As shown more clearly in fig. 3B and 4, the screw 302 is seated within a screw housing 304 and the circuit board is housed within a circuit board housing 306. Other configurations are possible. For example, in addition to the follower 114 on the dose selector, a second follower and capacitive sensor may be provided on/adjacent the screw 302, which may more directly measure the dose administered.
Turning now to fig. 5, a block diagram depicting an example of a system architecture 500 is depicted. The drug delivery device 502 may include various mechanical components 504, such as a dose selector 506, that drives both a drug delivery component 508 (e.g., screw 302, drug cartridge, etc.) and a follower 510. The stator plate 512 on the follower 510 moves past the capacitive sensor 514, which can send a signal to the processor 516 indicating the amount of movement of the dose selector 506. In conjunction with the time information from clock 518, processor 516 may determine both the time of the drug administration and the rate at which the drug is delivered. In some embodiments, the processor 516 may also be coupled to an alternative or additional capacitive sensor disposed proximate to the screw 302 to more directly and more accurately measure the dose administered. Processor 516 is also coupled to a memory (not shown), an alarm 520 (e.g., an audible buzzer or other sound generating device), a status indicator LED 522, and a transceiver 524 (e.g., a Radio Frequency (RF) transmitter/receiver, such as Bluetooth @)TMA transceiver). The transceiver 524 allows information generated by the processor 516 to be communicated from, for example, the capacitive sensor 514 and the clock 518 to the DMS application 526 and/or the BG meter 528. Likewise, information (e.g., status information, control commands, etc.) may be communicated to processor 516 via transceiver 524.
In some implementations, the DMS application 526 may include data structures (e.g., databases, hierarchies of objects, software architectures) adapted to support the above-described functions and store information.
Turning now to fig. 6, an exemplary method 600 according to an embodiment of the present invention is illustrated in a flowchart. Although a particular order of steps is shown, the example method 600 may be performed in any practicable order. Additionally, although a particular number of steps are shown, the example method 600 may include additional, alternative, or fewer steps. The user selects a dose by rotating a dose selector of the drug delivery device and then administers the drug by pressing the cap (602). In some embodiments, a linear displacement of the dose selector is tracked using the first capacitive sensor while the dose is being administered (604). In some embodiments, a second capacitive sensor is used to track linear displacement of the screw as the dose is administered (606). The processor stores information from the sensors (608). In some embodiments, in addition to the capacitive sensors on the dose selector and screw (which may provide two independent measurements of drug administration, including the rate of delivery information), other sensors may be included that allow additional information to be captured, such as the time and date of needle installation/removal, time and date of drug cartridge insertion/removal, and ambient temperature readings. The stored information may be communicated to a data management system, such as a diabetes management application executing on a smartphone and/or BG meter (610).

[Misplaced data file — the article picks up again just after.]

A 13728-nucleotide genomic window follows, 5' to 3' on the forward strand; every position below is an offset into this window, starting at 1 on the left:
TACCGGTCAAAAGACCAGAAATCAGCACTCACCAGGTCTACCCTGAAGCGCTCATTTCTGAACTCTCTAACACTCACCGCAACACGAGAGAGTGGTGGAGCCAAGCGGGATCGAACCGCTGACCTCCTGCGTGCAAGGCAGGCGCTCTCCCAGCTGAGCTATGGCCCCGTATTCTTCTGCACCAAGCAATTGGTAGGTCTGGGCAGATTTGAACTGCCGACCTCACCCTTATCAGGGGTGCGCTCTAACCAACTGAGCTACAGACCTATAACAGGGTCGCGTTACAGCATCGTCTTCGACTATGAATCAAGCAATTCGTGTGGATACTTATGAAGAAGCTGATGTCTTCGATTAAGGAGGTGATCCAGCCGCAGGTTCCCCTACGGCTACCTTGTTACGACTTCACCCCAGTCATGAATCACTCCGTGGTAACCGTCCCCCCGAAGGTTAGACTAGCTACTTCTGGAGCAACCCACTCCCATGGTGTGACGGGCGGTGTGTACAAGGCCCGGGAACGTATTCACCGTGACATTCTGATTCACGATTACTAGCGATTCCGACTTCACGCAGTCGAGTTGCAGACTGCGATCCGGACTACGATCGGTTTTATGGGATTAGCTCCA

Embodiments of the present invention facilitate the seamless and automatic collection of important diabetes management data with minimal or no input from the user. In addition, various embodiments reduce the likelihood of user error during drug dose administration, eliminate the need to manually record drug dose data, reduce the burden on the user, reduce the likelihood of using expired drug (relative to the initial opening of the drug cartridge), monitor the accuracy of the mechanical system in the delivery device, enable multiple methods to monitor the correct dose administration rate, guide the user on the correct delivery rate, provide a more accurate means of selecting a dose, ensure correct needle use, ensure that the needle is filled prior to actual administration, allow the use of wireless transceiver functionality (e.g., by sensing Bluetooth @)TMIn-range device) to determine the location of a misplaced drug delivery device, ensure that the device has been stored within an allowable temperature range, allow monitoringThe prescribed insulin regimen is measured and guided, and the user is informed (e.g., via DMA) of the user's Health Care Provider (HCP) of the actual diabetes management activities.
Embodiments of the present invention address a number of problems. These problems include:
(A) for conventional reusable drug delivery devices, no expiration date is usually listed. If mechanical wear or other failure occurs over time (such as extreme heat), the accuracy of the insulin pen may be reduced and the dosage administration may exceed allowable limits.
(B) Conventional insulin pens do not allow a patient to administer doses in less than a single or half unit increment.
(C) The opened insulin cartridge has a usable time period of 30 days from opening. After 30 days, no more insulin is allowed to be administered, regardless of the amount of insulin left in the cartridge. This can be easily forgotten by the patient and can result in the expired insulin being injected into the user.